Photo: Cornelius Colbert
Born: 19 October 1888
Died: 8 May 1916
Aged 11 at the time of the 1901 Census
Address: 25, Templeathea West (Glenagower, Limerick)1
The Census return for 1901 recorded Con Colbert living with his widowed father, Michael (50), a farmer, and five siblings. John (18) was recorded as a farmer’s son and Johane (16) was recorded as a farmer's daughter. The four younger children - Con (11), James (10), Dan (9), and Bridget (8) were recorded as scholars. There is also a visitor, William Colbert, whose occupation is stated as harner's maker, (possibly harness maker was intended to be written). All in the household are proficient in both English and Irish.
Aged 21 at the time of the 1911 Census
Address: 7.2, Clifton Terrace (Rathmines & Rathgar East, Dublin)1
The Census return for 1911 recorded Con living with three of his sisters and two boarders. Catherine (30) was stated to be the head of family and was a dressmaker while Elizabeth (23) was a typist. Mary O’Brien (31) was also listed as a sister, she was a nurse and a widow. According to this Census, Con was proficient in both Irish and English.
Con Colbert, known the family as Cornelius, was born in Castlemahon, Co. Limerick, the fourth youngest of a family of thirteen. He was a teetotaller and a devout Catholic. A few years later the farm was sold and the family moved to another farm in Athea. Here he attended national school. When Colbert’s mother died the family separated to make a living. Catherine Colbert, a sister, moved to Ranelagh Road and Con subsequently joined her there. He found employment in Kennedy’s Bakery as a book-keeper where he worked until the Rising.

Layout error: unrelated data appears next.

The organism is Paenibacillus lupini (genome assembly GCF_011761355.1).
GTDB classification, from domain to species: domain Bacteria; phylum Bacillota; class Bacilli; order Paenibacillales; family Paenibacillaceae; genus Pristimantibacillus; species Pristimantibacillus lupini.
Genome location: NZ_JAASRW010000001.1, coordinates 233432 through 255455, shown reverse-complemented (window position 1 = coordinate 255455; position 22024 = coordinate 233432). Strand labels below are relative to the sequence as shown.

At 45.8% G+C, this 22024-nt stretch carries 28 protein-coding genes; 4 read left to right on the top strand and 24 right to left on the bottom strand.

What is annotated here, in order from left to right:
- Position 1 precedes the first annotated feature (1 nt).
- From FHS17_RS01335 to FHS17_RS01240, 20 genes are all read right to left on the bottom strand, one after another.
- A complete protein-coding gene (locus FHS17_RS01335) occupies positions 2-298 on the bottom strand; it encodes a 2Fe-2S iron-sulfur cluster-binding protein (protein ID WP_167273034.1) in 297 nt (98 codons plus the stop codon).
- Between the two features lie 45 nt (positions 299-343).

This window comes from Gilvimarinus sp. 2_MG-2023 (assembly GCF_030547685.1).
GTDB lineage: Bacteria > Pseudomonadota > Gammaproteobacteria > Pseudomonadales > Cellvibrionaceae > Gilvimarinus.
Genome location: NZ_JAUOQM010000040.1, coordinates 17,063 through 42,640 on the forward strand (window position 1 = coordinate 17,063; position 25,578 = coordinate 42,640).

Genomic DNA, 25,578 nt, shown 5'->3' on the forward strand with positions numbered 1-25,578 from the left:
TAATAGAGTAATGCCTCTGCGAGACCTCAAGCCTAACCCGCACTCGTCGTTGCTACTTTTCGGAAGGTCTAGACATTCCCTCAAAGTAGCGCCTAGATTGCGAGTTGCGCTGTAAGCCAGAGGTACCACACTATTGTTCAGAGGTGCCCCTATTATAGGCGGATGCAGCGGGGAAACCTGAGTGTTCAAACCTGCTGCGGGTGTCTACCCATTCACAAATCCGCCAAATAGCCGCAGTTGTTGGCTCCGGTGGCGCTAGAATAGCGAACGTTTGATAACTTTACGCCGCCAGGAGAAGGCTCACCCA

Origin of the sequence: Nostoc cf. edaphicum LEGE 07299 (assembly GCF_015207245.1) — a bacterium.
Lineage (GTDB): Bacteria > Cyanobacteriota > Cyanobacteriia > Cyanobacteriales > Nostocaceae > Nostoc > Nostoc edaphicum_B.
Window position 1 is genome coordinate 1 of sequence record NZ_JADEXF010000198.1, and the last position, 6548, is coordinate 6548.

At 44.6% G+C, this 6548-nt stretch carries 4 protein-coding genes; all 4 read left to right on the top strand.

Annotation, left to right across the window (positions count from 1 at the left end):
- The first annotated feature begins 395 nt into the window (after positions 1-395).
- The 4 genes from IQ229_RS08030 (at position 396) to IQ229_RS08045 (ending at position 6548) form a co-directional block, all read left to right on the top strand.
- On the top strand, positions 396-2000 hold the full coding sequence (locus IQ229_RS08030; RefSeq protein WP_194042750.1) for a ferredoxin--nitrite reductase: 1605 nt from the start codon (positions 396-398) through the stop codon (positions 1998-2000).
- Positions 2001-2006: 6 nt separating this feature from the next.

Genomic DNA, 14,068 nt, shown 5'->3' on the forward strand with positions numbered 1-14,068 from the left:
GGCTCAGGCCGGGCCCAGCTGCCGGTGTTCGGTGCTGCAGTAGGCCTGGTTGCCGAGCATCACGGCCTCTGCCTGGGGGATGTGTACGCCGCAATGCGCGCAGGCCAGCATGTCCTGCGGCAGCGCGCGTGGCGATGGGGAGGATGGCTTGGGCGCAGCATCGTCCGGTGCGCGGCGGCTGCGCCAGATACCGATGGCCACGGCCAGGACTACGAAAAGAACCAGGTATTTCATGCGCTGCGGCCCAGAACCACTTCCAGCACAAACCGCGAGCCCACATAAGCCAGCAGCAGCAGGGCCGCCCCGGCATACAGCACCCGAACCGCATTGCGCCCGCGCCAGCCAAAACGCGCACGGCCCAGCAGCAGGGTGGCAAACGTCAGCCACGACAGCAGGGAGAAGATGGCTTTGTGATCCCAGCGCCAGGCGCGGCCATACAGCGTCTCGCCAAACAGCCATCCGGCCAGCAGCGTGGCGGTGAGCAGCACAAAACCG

Colbert became involved with Na Fianna, a group founded by Bulmer Hobson and Countess Markievicz in 1909. The organisation placed emphasis on the Irish language and culture. He also joined the Gaelic League. He took his work for the Fianna and the Volunteers very seriously and it used up all his spare time.2 He applied himself to gain proficiency in various activities and skills which included drills, marching, signalling, map-reading first aid and the use of small fire arms. Pádraig Pearse was looking for a drill-instructer with Irish for St. Edna’s and he hired Colbert for the role. Bulmer Hobson was deeply involved with the IRB and brought Colbert into this organisation.
Colbert attained the rank of captain in Éamonn Ceannt’s 4th Battalion of the Dublin Brigade. He was widely active in the drilling and training of the Volunteers and was highly respected in na Fianna, the Volunteers and the students of St. Endas. Admired and trusted by the leaders of the forthcoming Rising, Colbert was posted as Pearse’s bodyguard in the days immediately before Easter 1916.
When the Rising began Colbert was assigned to Watkin’s Brewery, Ardee Street, close to the South Dublin Union held by Éamonn Ceannt. Later in the week, Colbert moved to the Jameson Distillery in Marrowbone Lane to reinforce the fifty Irish Volunteers and twenty two members of Cumann na mBan. When the order from Thomas Mac Donagh came to surrender, Colbert took command of the Distillery to spare the life of his commanding officer, Seamus Murphy, who was a married man. Following the surrender, the Volunteers and Cumann na mBan marched to Richmond Barracks where they were jeered at by people along the way.
When Captain Con Colbert was asked by a fellow prisoner what was likely to happen his reply was "For you a long term of imprisonment. For myself, I fear it will be a firing squad3"
Following a court-martial, Colbert was transferred to Kilmainham Gaol.
According to his sister’s Witness Statement, Colbert was in love with a girl called Lucy Smith; she later married a Tom Byrne who was Colbert’s love rival. A letter was written to her by Colbert during Easter week; it was given to Rose McNamara to deliver but was never found.
In a letter before he died to his sister Lila he states “Perhaps I would never get the chance of knowing when I was to die again, and so I’ll try and die well4.” He would not allow his family to visit while he was imprisoned as he thought it would cause too much upset.
Con Colbert was shot by firing squad on 8th May 1916, the same day as Éamonn Ceannt, Michael Mallin and Seán Heuston. Along with all of the executed leaders, his body was buried in quicklime at Arbour Hill Prison.
Colbert Railway Station in Limerick, Con Colbert Road in Dublin and Colbert Street in Athea are all named in his honour.
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